Sadler was an extraordinary English pioneer who overcame many obstacles to achieve his dream of flying. Born the son of an Oxford pastry cook in 1753, he defied the constraints of his upbringing to become the first Englishman to build and fly an air-balloon. The story of the Sadler family, linked with that of other ballooning pioneers in the late 18th and early 19th centuries, is accompanied by a host of remarkable facts and anecdotes.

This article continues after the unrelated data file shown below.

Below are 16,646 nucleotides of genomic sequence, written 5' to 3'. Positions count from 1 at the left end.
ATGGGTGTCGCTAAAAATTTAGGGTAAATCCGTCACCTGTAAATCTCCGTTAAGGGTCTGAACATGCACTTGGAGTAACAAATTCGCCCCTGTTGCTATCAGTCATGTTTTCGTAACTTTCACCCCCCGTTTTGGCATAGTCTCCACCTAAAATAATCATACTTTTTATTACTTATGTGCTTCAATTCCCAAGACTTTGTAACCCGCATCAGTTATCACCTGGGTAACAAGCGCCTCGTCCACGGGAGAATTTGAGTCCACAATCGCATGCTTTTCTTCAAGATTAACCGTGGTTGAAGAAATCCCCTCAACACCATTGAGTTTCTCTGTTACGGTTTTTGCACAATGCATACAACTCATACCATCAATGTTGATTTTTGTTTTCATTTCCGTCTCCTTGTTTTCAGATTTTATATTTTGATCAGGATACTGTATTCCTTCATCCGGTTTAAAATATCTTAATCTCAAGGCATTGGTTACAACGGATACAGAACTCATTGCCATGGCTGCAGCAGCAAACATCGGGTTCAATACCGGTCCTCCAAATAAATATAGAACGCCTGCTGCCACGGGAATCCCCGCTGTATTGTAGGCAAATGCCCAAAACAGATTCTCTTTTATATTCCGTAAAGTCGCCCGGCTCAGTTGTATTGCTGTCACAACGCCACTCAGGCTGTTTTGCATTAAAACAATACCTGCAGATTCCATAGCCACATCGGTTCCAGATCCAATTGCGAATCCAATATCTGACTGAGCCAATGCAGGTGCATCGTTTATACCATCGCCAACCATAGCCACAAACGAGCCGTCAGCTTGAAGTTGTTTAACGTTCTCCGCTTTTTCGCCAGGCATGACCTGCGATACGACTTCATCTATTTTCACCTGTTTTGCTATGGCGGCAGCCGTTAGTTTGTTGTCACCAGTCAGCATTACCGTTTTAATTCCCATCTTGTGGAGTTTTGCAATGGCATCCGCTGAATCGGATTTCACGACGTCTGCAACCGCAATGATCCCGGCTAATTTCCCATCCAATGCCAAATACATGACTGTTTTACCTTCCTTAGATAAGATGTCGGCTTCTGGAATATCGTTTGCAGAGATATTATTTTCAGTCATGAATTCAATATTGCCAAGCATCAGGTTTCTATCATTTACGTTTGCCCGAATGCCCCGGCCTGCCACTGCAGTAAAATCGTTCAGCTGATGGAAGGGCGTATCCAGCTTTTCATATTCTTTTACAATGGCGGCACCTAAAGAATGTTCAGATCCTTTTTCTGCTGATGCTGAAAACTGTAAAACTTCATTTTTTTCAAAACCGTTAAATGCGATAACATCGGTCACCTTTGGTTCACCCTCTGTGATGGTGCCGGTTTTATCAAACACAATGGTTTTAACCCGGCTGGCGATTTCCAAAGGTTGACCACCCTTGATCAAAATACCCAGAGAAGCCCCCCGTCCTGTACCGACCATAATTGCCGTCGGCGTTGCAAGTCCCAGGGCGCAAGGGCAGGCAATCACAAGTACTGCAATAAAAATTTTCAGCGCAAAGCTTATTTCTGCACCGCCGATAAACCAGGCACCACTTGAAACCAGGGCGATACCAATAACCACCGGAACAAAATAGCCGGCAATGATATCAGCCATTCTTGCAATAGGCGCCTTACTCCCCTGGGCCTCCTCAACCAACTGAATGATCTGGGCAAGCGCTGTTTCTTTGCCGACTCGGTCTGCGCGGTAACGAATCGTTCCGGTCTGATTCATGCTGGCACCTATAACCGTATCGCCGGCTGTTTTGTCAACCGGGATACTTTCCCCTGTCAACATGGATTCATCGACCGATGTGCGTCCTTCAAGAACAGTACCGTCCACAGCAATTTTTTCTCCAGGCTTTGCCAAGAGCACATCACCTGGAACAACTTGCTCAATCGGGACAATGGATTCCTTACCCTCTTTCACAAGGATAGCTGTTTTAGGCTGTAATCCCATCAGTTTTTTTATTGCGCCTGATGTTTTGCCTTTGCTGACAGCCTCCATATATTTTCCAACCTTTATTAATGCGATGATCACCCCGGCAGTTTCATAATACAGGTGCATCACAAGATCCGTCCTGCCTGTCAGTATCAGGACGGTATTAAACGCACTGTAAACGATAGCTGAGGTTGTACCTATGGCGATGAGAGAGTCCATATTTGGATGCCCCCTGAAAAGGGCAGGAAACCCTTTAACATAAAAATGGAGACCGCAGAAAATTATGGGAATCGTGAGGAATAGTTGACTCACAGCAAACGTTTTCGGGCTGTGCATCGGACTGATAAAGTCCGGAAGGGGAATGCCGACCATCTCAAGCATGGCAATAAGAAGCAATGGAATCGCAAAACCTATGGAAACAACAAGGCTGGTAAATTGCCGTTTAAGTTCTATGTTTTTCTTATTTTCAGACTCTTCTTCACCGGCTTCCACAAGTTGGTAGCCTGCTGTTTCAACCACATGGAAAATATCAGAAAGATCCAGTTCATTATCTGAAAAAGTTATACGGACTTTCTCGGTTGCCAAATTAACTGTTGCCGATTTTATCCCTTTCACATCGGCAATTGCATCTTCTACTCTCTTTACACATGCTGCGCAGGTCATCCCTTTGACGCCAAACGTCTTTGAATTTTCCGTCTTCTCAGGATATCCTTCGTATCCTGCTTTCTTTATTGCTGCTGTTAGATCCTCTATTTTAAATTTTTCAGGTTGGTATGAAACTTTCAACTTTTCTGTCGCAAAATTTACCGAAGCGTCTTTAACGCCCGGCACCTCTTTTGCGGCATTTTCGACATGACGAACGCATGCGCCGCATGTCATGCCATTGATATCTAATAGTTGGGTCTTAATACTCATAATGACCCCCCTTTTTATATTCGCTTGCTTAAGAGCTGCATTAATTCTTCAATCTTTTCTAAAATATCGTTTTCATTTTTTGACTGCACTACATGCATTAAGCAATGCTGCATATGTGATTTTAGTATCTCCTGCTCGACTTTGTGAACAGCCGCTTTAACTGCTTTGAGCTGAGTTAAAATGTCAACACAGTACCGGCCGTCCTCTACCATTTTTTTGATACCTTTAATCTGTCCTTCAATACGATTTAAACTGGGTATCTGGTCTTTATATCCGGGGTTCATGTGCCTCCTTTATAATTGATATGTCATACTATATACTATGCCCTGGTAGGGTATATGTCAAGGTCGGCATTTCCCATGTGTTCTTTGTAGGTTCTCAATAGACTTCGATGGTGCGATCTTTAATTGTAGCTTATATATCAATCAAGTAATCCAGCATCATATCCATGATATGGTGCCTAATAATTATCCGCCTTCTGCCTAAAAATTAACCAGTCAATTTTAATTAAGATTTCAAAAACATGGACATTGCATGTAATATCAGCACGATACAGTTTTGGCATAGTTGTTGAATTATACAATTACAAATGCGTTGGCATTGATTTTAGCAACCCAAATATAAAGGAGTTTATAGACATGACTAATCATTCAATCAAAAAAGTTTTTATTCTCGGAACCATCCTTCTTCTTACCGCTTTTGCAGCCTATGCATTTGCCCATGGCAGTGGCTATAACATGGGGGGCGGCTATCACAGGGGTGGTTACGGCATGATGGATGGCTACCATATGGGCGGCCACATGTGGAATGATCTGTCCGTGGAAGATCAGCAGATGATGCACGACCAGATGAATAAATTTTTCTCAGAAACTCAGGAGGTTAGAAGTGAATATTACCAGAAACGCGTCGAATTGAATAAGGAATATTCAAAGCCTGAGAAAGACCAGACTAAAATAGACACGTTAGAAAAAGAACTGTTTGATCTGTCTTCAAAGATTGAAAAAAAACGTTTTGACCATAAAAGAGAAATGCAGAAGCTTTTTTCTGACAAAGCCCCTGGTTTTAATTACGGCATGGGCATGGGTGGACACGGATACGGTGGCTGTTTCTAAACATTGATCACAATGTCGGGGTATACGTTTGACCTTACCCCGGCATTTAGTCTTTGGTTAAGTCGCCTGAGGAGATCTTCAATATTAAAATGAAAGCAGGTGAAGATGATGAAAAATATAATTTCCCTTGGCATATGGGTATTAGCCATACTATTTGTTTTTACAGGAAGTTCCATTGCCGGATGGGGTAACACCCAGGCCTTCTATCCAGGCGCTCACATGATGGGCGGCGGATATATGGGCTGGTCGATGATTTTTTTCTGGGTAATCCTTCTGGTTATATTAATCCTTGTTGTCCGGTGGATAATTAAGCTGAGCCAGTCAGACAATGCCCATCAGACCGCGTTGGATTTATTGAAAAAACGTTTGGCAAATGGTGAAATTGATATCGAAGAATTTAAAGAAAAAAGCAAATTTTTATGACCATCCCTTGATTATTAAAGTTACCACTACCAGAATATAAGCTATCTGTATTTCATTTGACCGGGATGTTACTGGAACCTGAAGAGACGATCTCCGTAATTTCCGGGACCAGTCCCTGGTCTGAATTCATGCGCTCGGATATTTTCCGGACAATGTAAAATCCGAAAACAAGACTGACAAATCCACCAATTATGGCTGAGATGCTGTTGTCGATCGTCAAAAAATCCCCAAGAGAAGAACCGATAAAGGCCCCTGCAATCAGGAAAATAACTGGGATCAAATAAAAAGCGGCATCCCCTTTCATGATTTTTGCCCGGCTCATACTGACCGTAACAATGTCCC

The daring flights of the early balloonists that were the first steps on mankind's upward journey to the Moon and beyond have been strangely neglected, and their names have been largely forgotten. This book helps to redress that situation. James Sadler was an extraordinary English pioneer who overcame many obstacles to achieve his dream of flying. Born the son of an Oxford pastry cook in 1753, he defied his lowly upbringing to become the first Englishman to build an air balloon. When not flying he applied himself to engine design and the medical uses of gases, and kept busy as a chemist to the Navy; he designed cannon praised by Nelson, firearms for the British East India Company and a prototype armoured car. At the age of fifty-seven, he returned to ballooning, after which he and his sons went on to set various records of speed, distance and altitude in a total of some 30 towns and cities in England, Ireland and Scotland. Against the vivid backdrop of Georgian England, Mark J. Davies delves into the complex life of this adventurer, exploring the ups and the downs of his amazing career, from his first ascent to his support of the first Englishwoman to fly, and his eventual death in poverty. Sadler's biography also encompasses the stories of his fellow aeronauts, be they courageous, inspired, risible or - occasionally - fatal. This fascinating account is a true homage to our national desire to reach for the skies